Following his sensational wet weather pole position on Saturday, Lewis Hamilton secured a comfortable victory in the Styrian Grand Prix on Sunday, winning out over his Mercedes team mate Valtteri Bottas and the Red Bull of Max Verstappen – while Ferrari’s Sebastian Vettel and Charles Leclerc collided on Lap 1, causing race-ending damage for both.
Having been classified a disappointing P4 at last weekend’s Austrian Grand Prix, Hamilton was strong away from the start line, before spending the race managing the gap, first to Red Bull’s Verstappen then to Bottas, to secure his 85th Grand Prix win.
Despite a stern defence from Verstappen, Bottas claimed second place from the Dutchman four laps from the end, last week’s Austrian Grand Prix winner limiting the damage in the drivers’ championship, which the Finn still heads.
Behind Verstappen, an exciting battle for fourth place saw the Red Bull of Alex Albon finish ahead of the McLaren of Lando Norris, Norris passing the Racing Point of Sergio Perez with one corner to go in the race after the Mexican suffered front wing damage from contact with Albon.
Perez was classified sixth, ahead of team mate Lance Stroll in seventh, with Stroll having performed a late-race pass on the Renault of Daniel Ricciardo, who finished eighth. After a frustrating day, P3 starter Carlos Sainz was ninth, taking an extra point for fastest lap, while AlphaTauri’s Daniil Kvyat rounded out the top 10.
Ferrari’s 2020 difficulties continued, meanwhile, with Charles Leclerc losing control of his SF1000 on the run up to Turn 3 on Lap 1 and slewing wildly into his team mate Vettel. Their contact wiped off Vettel’s rear wing, with both cars forced into retirement – the second time a Leclerc/Vettel collision has caused the team a double DNF.
AS IT HAPPENED
Hamilton was smartly away off the line at the start, as Verstappen had to defend from the fast-starting McLaren of Sainz, who got his nose ahead before a robust defence from Verstappen forced the Spaniard onto the Turn 1 run-off. Ricciardo had said ahead of the race that he was planning to be punchy – and he was true to his word, tagging the AlphaTauri of Pierre Gasly before nipping past to take P7.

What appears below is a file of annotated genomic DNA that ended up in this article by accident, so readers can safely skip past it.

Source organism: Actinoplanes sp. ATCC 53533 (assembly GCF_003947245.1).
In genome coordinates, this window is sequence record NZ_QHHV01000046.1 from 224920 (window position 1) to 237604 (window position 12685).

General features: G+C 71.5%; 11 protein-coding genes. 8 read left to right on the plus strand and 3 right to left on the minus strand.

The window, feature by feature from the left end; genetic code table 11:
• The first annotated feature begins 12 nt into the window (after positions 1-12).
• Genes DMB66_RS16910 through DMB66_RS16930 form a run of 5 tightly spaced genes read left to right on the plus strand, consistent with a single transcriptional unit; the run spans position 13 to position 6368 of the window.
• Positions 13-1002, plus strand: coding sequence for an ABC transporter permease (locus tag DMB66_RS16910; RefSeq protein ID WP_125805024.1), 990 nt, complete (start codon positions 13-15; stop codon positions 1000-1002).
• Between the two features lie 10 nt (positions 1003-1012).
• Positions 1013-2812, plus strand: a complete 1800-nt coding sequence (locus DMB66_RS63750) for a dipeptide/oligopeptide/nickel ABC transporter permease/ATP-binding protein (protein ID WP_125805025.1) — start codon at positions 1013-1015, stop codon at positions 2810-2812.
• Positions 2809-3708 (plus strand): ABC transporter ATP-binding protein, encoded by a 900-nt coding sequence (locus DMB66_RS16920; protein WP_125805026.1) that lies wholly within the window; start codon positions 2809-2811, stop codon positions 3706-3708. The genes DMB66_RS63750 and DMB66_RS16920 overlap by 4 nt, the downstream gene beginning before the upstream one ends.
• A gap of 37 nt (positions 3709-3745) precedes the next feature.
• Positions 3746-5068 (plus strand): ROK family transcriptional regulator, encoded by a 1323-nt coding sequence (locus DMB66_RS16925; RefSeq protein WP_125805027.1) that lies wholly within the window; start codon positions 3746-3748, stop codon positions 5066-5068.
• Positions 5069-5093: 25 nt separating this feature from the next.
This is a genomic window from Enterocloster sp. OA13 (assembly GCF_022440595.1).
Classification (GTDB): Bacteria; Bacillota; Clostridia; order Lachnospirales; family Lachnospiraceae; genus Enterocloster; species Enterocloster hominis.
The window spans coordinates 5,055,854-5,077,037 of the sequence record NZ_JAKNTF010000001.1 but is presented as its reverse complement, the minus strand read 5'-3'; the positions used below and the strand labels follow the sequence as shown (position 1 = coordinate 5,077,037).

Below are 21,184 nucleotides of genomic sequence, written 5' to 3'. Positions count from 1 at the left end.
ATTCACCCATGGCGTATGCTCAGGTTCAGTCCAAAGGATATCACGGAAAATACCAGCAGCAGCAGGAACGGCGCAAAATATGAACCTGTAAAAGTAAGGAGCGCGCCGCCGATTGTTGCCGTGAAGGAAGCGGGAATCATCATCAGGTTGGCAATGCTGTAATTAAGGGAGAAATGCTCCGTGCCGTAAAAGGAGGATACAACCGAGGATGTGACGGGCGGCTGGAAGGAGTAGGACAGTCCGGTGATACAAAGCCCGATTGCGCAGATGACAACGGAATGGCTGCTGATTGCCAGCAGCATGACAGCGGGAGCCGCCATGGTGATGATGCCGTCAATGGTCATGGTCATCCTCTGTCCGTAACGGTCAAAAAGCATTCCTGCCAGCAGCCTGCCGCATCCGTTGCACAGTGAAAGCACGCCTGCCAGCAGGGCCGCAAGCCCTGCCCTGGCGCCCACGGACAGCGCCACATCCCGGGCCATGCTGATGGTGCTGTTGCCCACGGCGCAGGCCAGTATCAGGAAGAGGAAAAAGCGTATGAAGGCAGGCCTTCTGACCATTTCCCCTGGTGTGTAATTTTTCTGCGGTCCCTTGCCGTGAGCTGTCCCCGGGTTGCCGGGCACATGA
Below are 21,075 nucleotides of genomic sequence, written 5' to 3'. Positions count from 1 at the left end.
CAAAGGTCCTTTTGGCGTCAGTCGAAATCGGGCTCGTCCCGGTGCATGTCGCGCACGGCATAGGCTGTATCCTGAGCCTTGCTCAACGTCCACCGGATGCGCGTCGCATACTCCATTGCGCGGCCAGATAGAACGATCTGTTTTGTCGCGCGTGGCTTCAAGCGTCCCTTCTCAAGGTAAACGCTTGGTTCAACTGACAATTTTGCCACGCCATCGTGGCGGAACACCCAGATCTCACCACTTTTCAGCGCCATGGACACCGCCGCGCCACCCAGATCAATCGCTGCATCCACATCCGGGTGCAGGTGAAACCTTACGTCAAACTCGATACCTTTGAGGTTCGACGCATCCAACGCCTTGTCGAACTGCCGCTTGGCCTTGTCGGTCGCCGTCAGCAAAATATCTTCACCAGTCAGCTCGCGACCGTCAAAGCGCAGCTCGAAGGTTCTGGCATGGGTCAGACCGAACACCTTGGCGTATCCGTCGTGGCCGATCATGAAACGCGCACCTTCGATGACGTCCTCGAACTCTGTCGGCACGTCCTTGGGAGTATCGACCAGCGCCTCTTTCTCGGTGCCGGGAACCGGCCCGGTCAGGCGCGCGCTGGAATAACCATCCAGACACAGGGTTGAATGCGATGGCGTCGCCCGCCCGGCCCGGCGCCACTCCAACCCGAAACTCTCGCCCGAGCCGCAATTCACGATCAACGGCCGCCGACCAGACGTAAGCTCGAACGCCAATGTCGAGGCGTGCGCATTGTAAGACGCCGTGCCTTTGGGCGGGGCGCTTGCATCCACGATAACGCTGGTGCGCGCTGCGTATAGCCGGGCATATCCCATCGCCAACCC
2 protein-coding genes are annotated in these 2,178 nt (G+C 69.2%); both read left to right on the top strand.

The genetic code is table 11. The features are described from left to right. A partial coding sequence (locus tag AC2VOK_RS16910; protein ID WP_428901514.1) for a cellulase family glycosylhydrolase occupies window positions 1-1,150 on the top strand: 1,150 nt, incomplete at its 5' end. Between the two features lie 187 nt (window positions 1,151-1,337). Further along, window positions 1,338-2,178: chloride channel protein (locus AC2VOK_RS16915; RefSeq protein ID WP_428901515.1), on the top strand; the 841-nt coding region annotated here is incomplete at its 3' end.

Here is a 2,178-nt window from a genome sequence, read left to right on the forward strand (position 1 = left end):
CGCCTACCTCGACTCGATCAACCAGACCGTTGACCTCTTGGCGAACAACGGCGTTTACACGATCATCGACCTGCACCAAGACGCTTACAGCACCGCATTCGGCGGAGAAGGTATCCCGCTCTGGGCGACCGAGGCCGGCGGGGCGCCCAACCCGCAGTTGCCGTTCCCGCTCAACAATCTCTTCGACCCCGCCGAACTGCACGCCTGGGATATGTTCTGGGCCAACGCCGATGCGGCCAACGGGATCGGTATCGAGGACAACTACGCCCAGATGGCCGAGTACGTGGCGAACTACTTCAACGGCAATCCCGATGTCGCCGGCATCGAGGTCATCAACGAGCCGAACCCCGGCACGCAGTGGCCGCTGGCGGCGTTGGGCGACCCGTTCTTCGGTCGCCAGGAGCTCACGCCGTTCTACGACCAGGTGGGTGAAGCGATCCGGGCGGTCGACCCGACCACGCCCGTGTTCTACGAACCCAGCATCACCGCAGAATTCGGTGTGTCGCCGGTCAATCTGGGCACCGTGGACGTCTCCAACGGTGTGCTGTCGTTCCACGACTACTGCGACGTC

As the field charged up to Turn 3, Ferrari’s Sebastian Vettel was ahead of team mate Charles Leclerc, who’d started P14 and was looking to make up ground. But as the pack concertinaed, Leclerc lunged into Vettel, the kerbs launching his SF1000 into his team mate’s, smashing Vettel’s rear wing, and damaging Leclerc’s front wing and floor.
Vettel retired that lap, while an attempt to fix Leclerc and get him back out lasted until just Lap 5, when the team retired the Monegasque too. Ferrari’s woes continue, with Leclerc accepting blame from the crash and for hurting his team’s chances to test their hastily fast-tracked upgrades further – while debris from the collision forced a Safety Car.
With the race getting back under way on Lap 4, qualifying star George Russell – who’d been holding his own in the early part of the race after starting P11 – undid all his hard work by running off the track at Turn 6 while battling the Haas of Kevin Magnussen, plummeting down the order and eventually finishing the race in 16th.
There was some more intra-team acrimony, meanwhile, when on Lap 17 Ricciardo – having started on mediums – was trying to find his way past his soft-shod Renault team mate Ocon, to allow him to enjoy the strategic advantage of his yellow-walled tyres.